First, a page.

Tobacco truths: the impact of role models on children's attitudes toward smoking

Health Educ Q. 1991 Summer;18(2):173-82. doi: 10.1177/109019819101800203.


The present study assessed the impact of parents, peers, siblings, cigarette advertising, and sponsorship as role models influencing attitudes toward smoking and smoking behavior in seventh- and eleventh-grade students. The participants completed an anonymous questionnaire concerning their current and future smoking behavior, attitudes toward a cigarette advertising ban, general attitudes toward smoking, and smoking status of parents and siblings. Fifty-one percent of the smokers reported that they are not likely to be smoking in the future. Smokers were found to have less negative attitudes than never smokers. Seventh-grade students who admitted to being triers or smokers had less negative attitudes toward smoking than eleventh-grade students. Parent smoking had no impact on attitudes. However, if a sibling smoked, the respondents' attitudes toward smoking were less negative. Students appeared to be more aware of sport sponsorship than conventional advertising. Most never smokers favored a total cigarette advertising ban, versus only 35% of smokers. Results from this study suggest that intervention programs need to address nicotine addiction and be in place before grade seven. Investigations is further warranted in the shaping of attitudes toward smoking.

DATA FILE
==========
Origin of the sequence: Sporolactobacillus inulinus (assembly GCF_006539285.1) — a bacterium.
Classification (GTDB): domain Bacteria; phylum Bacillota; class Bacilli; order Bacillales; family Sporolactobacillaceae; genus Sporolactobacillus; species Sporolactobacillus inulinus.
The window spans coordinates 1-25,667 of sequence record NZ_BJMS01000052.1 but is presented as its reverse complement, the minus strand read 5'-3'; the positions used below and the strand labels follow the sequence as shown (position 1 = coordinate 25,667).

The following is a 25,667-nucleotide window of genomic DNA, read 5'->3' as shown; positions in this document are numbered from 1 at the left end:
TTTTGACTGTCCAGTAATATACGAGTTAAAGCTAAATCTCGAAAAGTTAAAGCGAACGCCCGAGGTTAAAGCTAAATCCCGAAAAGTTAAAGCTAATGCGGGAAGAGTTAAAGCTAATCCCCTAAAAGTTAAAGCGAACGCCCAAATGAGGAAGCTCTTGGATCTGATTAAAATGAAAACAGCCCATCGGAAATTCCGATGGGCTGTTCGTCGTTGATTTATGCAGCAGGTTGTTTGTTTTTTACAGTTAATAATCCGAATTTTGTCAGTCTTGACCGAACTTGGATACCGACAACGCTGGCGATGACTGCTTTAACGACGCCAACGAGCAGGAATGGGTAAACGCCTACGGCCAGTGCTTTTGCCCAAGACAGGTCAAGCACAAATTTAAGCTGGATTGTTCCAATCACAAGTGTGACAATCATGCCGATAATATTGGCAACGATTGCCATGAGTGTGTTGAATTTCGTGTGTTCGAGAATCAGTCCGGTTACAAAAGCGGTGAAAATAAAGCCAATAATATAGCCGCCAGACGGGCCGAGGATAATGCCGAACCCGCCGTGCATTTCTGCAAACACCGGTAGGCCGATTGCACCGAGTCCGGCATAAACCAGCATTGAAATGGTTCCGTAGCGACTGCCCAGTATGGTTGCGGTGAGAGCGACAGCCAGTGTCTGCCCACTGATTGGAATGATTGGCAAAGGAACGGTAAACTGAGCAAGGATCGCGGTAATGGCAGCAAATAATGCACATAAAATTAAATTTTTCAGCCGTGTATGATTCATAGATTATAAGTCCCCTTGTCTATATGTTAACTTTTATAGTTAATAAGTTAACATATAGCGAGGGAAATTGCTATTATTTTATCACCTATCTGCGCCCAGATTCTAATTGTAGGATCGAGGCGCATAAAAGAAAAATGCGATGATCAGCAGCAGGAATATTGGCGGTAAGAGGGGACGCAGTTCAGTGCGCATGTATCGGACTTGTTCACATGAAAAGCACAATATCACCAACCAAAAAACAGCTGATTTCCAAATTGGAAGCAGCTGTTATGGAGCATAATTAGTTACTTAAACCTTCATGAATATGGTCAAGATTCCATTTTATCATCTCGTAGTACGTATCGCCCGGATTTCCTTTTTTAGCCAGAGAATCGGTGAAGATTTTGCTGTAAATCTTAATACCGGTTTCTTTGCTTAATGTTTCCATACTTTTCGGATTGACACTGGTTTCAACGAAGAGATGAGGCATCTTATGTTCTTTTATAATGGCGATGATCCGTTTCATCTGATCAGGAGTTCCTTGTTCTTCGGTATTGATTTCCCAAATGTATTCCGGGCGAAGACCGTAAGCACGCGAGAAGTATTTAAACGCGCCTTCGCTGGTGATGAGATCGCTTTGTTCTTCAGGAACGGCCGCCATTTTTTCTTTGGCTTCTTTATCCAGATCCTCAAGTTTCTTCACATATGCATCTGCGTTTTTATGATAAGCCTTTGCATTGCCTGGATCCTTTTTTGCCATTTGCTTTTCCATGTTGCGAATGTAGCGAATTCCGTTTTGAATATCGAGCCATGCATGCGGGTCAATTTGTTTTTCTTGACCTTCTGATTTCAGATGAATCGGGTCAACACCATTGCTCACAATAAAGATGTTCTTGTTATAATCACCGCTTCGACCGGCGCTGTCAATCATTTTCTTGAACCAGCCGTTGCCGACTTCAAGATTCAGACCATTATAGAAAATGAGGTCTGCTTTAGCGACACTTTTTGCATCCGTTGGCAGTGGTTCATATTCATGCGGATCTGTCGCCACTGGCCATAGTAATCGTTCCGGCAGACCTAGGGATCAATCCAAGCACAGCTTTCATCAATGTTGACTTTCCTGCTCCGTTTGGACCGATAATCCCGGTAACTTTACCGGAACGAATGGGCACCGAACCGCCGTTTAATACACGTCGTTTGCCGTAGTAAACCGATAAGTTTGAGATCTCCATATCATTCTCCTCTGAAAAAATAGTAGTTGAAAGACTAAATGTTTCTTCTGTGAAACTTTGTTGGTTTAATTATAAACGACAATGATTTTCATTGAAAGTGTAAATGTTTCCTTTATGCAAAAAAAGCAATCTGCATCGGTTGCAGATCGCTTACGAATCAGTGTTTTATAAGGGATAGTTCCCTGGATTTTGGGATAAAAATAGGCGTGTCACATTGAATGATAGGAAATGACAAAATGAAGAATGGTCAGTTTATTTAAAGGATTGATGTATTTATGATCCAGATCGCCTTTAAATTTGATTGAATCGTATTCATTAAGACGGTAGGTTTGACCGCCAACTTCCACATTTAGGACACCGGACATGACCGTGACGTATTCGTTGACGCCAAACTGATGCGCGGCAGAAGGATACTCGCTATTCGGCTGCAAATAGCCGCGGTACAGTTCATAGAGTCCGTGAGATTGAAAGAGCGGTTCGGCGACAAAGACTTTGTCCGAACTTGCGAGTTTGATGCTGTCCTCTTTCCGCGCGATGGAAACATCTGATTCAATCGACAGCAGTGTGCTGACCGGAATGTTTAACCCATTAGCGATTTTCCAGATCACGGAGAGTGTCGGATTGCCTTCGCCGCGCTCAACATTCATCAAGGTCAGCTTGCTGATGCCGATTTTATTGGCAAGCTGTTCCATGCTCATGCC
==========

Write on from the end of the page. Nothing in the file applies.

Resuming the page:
Publication types

  • Research Support, Non-U.S. Gov't

MeSH terms

  • Adolescent
  • Advertising
  • Attitude to Health*
  • Child
  • Family / psychology
  • Female
  • Health Behavior*
  • Humans
  • Industry
  • Male
  • New Jersey / epidemiology
  • Peer Group
  • Role*
  • Smoking / epidemiology
  • Smoking / psychology*
  • Sports
  • Surveys and Questionnaires